First of all, buoyancy depends on gravity. If there is no gravity, there can be no such phenomenon as buoyancy. Look up the definition of buoyancy on Wikipedia or search buoyancy NASA on google, if you don’t believe it.
If gravity is simply buoyancy and density then why does hot air rise and not go down instead, or sideways? I’ll tell you why. Because we live in an environment where there is a downward force acting on things based on their mass. This can be experimentally verified and it does not depend on assuming the earth is a sphere. If I put 5 apples in a grocery scale I will get a certain weight (force). If I put an additional 5 apples of about the same size in the scale, the scale will register about twice the weight. So the force known as buoyancy depends on this downward force proportional to mass. This is why the deeper you go in a body of water the more pressure there is. This is why the higher you go in the atmosphere the less pressure there is.
Liquid water is nearly incompressible, so its density does not change much as you go deeper. In contrast, the atmosphere is made up of a mixture of gases, and they are very much compressible. So as you go up in the atmosphere, with the decreasing pressure the gaseous mixture becomes thinner or less dense because it is becoming less compressed.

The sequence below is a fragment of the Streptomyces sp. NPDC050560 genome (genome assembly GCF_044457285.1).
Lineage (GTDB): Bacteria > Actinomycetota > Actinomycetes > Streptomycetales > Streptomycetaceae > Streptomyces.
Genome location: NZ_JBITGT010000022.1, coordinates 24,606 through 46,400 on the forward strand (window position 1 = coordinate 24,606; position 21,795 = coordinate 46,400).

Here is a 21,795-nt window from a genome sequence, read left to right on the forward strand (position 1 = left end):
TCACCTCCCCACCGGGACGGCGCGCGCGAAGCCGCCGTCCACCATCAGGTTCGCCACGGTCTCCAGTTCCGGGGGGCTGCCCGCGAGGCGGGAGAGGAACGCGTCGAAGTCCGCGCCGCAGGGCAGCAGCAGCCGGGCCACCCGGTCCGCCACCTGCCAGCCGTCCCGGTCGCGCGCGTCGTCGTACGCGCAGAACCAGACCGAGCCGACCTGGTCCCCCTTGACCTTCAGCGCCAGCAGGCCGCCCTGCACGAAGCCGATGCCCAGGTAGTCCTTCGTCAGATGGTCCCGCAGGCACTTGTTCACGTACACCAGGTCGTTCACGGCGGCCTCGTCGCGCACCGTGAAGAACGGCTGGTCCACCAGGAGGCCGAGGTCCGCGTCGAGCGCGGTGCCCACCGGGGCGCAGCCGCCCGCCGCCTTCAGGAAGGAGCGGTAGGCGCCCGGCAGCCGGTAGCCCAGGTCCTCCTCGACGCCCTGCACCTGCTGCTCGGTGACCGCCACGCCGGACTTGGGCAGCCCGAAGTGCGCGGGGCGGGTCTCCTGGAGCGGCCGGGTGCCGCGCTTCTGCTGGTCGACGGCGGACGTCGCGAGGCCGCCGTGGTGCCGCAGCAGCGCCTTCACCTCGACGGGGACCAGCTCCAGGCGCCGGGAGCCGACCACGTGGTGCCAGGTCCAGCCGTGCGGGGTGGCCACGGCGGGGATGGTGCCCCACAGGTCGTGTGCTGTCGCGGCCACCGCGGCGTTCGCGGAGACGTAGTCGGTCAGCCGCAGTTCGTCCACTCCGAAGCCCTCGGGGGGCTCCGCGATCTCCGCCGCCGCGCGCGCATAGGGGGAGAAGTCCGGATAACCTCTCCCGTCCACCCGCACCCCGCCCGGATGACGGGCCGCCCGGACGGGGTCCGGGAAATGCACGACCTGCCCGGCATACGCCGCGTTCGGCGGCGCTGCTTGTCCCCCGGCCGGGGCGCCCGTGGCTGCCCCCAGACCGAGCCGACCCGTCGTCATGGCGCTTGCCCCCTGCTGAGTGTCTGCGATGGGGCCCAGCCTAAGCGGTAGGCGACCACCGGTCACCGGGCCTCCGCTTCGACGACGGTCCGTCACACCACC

If a mass of air were of the same temperature as the surrounding air, it would not tend to go up or down, because the upward forces around it based on decreasing pressure with altitude are balanced by the downward forces upon it based up its mass. But if the air were hotter than its surrounding air, its density would be less so that the downward force based on its mass would be less than the upward force due to decreasing pressure with altitude so the resulting balance of forces would cause it to rise. This is how a hot air balloon works.
Interestingly, forces greater than 1 g (i.e. 1 earth’s gravity) acting upon masses and proportional to mass can be artificially produced mechanically with centrifuges, or in an airplane in a steep coordinated turn, where a very steep turn may be alternately referred to as a high g turn, or pulling many g’s.